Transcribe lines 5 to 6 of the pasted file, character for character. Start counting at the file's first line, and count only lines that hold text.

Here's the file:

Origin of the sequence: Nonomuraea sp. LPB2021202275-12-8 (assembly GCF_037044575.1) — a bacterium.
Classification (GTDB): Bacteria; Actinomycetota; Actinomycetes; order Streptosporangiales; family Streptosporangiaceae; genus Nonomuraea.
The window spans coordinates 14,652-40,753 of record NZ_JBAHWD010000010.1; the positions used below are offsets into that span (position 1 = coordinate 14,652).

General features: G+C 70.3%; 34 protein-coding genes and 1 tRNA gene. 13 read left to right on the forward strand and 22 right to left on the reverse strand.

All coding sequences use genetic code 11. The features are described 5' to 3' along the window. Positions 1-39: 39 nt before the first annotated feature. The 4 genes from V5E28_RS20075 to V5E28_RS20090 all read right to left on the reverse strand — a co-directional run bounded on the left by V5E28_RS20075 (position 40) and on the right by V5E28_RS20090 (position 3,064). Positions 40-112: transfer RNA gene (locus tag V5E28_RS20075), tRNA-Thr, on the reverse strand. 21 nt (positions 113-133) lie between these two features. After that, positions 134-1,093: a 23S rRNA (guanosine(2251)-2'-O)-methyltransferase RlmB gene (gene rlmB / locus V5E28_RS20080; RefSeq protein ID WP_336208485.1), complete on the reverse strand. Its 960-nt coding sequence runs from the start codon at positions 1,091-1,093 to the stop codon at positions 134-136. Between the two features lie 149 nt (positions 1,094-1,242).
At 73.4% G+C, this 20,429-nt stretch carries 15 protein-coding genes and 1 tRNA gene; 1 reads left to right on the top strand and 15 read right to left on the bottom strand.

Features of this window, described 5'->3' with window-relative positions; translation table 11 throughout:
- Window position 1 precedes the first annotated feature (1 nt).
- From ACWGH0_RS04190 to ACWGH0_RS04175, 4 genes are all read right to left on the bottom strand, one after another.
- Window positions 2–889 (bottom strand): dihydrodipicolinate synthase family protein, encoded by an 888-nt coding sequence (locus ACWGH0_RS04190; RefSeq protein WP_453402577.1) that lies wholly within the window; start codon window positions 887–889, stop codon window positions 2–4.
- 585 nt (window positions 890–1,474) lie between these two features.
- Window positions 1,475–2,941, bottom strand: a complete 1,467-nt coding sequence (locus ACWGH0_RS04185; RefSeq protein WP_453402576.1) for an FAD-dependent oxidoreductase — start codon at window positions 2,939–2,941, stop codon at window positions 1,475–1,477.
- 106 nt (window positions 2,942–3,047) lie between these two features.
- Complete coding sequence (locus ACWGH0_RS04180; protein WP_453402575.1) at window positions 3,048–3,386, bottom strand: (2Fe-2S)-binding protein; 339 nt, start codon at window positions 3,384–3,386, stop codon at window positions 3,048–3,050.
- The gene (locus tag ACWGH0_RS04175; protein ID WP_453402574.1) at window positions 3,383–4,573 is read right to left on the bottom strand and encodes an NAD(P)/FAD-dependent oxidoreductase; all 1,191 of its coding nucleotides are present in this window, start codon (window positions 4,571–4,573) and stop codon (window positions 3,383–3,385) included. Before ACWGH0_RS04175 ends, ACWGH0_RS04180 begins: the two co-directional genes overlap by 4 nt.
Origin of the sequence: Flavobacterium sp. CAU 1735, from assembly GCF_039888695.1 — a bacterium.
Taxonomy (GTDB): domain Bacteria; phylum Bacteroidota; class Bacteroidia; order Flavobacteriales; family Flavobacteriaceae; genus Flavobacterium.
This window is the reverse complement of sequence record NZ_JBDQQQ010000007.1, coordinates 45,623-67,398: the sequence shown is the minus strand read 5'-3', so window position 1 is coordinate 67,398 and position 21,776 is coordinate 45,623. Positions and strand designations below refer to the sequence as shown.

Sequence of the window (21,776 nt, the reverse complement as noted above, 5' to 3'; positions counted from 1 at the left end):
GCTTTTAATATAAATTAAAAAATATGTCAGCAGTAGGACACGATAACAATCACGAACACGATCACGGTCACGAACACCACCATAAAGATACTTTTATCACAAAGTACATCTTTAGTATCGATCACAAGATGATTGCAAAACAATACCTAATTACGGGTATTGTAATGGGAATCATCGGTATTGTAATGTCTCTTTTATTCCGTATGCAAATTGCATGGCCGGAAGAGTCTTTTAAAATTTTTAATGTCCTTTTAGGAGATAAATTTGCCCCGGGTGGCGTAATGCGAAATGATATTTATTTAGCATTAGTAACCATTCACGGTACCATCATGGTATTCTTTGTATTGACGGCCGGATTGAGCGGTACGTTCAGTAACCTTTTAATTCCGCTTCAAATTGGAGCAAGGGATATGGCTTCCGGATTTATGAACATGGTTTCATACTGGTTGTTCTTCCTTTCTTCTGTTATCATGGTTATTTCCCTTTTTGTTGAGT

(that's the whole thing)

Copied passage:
All coding sequences use genetic code 11. The features are described 5' to 3' along the window. Positions 1-39: 39 nt before the first annotated feature. The 4 genes from V5E28_RS20075 to V5E28_RS20090 all read right to left on the reverse strand — a co-directional run bounded on the left by V5E28_RS20075 (position 40) and on the right by V5E28_RS20090 (position 3,064). Positions 40-112: transfer RNA gene (locus tag V5E28_RS20075), tRNA-Thr, on the reverse strand. 21 nt (positions 113-133) lie between these two features. After that, positions 134-1,093: a 23S rRNA (guanosine(2251)-2'-O)-methyltransferase RlmB gene (gene rlmB / locus V5E28_RS20080; RefSeq protein ID WP_336208485.1), complete on the reverse strand. Its 960-nt coding sequence runs from the start codon at positions 1,091-1,093 to the stop codon at positions 134-136. Between the two features lie 149 nt (positions 1,094-1,242).
At 73.4% G+C, this 20,429-nt stretch carries 15 protein-coding genes and 1 tRNA gene; 1 reads left to right on the top strand and 15 read right to left on the bottom strand.